I have never lied to my son, not intentionally at least, not yet. Sounds like a lie, right? Well, I have made it my mission to avoid even the whitest of lies, the silliest of embellishments, and the most innocent of nudges. Why do I do this to myself? I mean, everyone lies a little, right? The simple, honest truth is that I want my son to trust me, down to the last word.
No one will argue with me that honesty is usually the best policy, but not even my husband sees eye to eye with me on an all honesty, all of the time policy.
What’s the harm in using parenting cliches? We have heard them our whole lives. “If you don’t eat your dinner you won’t grow up to be a big boy. Don’t you want to be a big boy?” Grandmas coo. “You are not getting out of the high chair until you finish your dinner,” Mommies warn. “If you don’t eat your vegetables, you can’t play with any of your toys tonight,” Daddies threaten. These are extreme examples, but you get the picture.
These types of seemingly harmless comments just slip out of people’s mouths without thought. Maybe they were what we were raised with and so we believe this is how kids should be persuaded, through fairy tales, threats, and hyperbole. I know the point is to coax kids into doing what we ask, but the truth is, we don’t really care if they finish their dinner tonight or not (just one more bite would do) and no one is really going to leave their kid in the high chair over night! So why say things that aren’t true? You just make yourself out to be a liar!
In our house, my husband likes to tell Beau things like “There isn’t any more banana, Beau,” if he has already had enough for today (and we are talking about the sickeningly sweet Trader Joe’s dried bananas that are essentially his baby crack!). I know that seems like a harmless approach to keep Beau from getting sick on this treat, but it drives me crazy to hear! Why not just tell him the truth? “You have already had enough banana for the day. Let me get you something else.”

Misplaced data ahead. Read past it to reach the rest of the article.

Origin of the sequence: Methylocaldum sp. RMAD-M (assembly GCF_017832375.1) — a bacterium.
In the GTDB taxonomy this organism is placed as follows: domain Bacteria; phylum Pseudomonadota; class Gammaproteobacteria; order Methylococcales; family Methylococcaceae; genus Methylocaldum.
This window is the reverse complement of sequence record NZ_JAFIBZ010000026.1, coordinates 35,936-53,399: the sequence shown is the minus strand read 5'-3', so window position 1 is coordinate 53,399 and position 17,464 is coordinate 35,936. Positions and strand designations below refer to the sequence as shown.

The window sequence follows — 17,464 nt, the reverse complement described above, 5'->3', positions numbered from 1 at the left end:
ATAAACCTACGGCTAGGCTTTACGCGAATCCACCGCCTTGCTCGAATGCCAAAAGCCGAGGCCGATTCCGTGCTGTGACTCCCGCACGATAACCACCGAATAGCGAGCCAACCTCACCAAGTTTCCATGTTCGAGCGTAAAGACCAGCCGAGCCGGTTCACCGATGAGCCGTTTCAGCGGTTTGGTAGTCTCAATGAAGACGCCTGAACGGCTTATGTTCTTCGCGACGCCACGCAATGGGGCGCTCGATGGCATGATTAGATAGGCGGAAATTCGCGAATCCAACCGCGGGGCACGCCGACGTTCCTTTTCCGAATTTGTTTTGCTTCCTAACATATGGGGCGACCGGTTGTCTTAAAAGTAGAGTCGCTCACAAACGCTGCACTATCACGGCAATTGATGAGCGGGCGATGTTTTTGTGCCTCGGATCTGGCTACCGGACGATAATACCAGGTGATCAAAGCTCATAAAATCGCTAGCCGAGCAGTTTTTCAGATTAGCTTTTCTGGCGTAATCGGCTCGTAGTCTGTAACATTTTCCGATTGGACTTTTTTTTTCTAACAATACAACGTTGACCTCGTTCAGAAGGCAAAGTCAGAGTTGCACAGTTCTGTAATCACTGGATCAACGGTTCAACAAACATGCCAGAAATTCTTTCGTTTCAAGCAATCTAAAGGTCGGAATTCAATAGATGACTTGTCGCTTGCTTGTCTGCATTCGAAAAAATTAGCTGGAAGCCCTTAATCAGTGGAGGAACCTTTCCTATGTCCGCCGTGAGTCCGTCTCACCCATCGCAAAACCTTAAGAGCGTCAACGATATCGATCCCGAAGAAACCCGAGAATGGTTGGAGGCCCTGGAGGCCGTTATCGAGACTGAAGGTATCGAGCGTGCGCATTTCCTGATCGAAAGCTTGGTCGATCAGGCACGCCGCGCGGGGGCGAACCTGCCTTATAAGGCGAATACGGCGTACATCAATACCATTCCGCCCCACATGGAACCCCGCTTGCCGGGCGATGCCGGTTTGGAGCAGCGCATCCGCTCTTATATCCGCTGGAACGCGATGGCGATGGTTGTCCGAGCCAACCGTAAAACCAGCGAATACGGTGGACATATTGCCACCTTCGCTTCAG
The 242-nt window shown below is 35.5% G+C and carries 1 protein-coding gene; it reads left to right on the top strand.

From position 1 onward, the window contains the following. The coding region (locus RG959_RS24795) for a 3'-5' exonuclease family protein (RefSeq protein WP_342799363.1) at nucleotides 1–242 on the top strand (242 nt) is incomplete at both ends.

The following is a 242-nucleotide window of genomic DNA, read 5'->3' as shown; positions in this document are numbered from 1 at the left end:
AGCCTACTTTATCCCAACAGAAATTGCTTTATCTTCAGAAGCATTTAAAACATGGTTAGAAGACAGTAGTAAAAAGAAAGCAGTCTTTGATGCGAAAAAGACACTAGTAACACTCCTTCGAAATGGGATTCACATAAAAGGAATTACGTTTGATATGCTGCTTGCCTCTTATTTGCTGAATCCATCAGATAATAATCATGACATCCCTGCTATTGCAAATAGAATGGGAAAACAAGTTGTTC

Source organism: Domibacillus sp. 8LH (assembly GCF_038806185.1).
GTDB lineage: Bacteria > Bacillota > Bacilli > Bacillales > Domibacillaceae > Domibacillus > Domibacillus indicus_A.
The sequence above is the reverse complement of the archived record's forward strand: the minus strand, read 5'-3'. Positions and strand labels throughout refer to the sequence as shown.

To be clear, my husband is the most honest, honorable person I have ever met. He keeps me honest in the rest of my life. But when it comes to certain little comments, he defends them as simply being easier than fighting with him over tiny things like more bananas. He just wants to protect Beau. What’s the harm in telling him a meaningless fib to avoid a conflict?
I understand his point, but it isn’t enough for me. Everything we say to our children matters – every single time. This may sound like a huge burden on parents, and it is, but it is critical. Our words paired with our actions set the foundation for how well our child trusts or doesn’t trust us, and these bonds of trust are what will carry our relationship through the most stormy of waters later in life.
From day one, children are constantly watching, listening, and learning. Kids are literal little sponges who absolutely do not understand hyperbole or sarcasm. They need the truth even if it means an argument might ensue. A) They need to learn how to accept the word “no” and deal with not always getting their way. B) They need to know that you will follow through with your statements. C) You want them to believe you when you speak. D) Trust goes both ways! If I offer him the bad news that he may not have another banana, he learns that I believe he can handle the truth! Me trusting him is just as important to the strength of this relationship as him trusting me.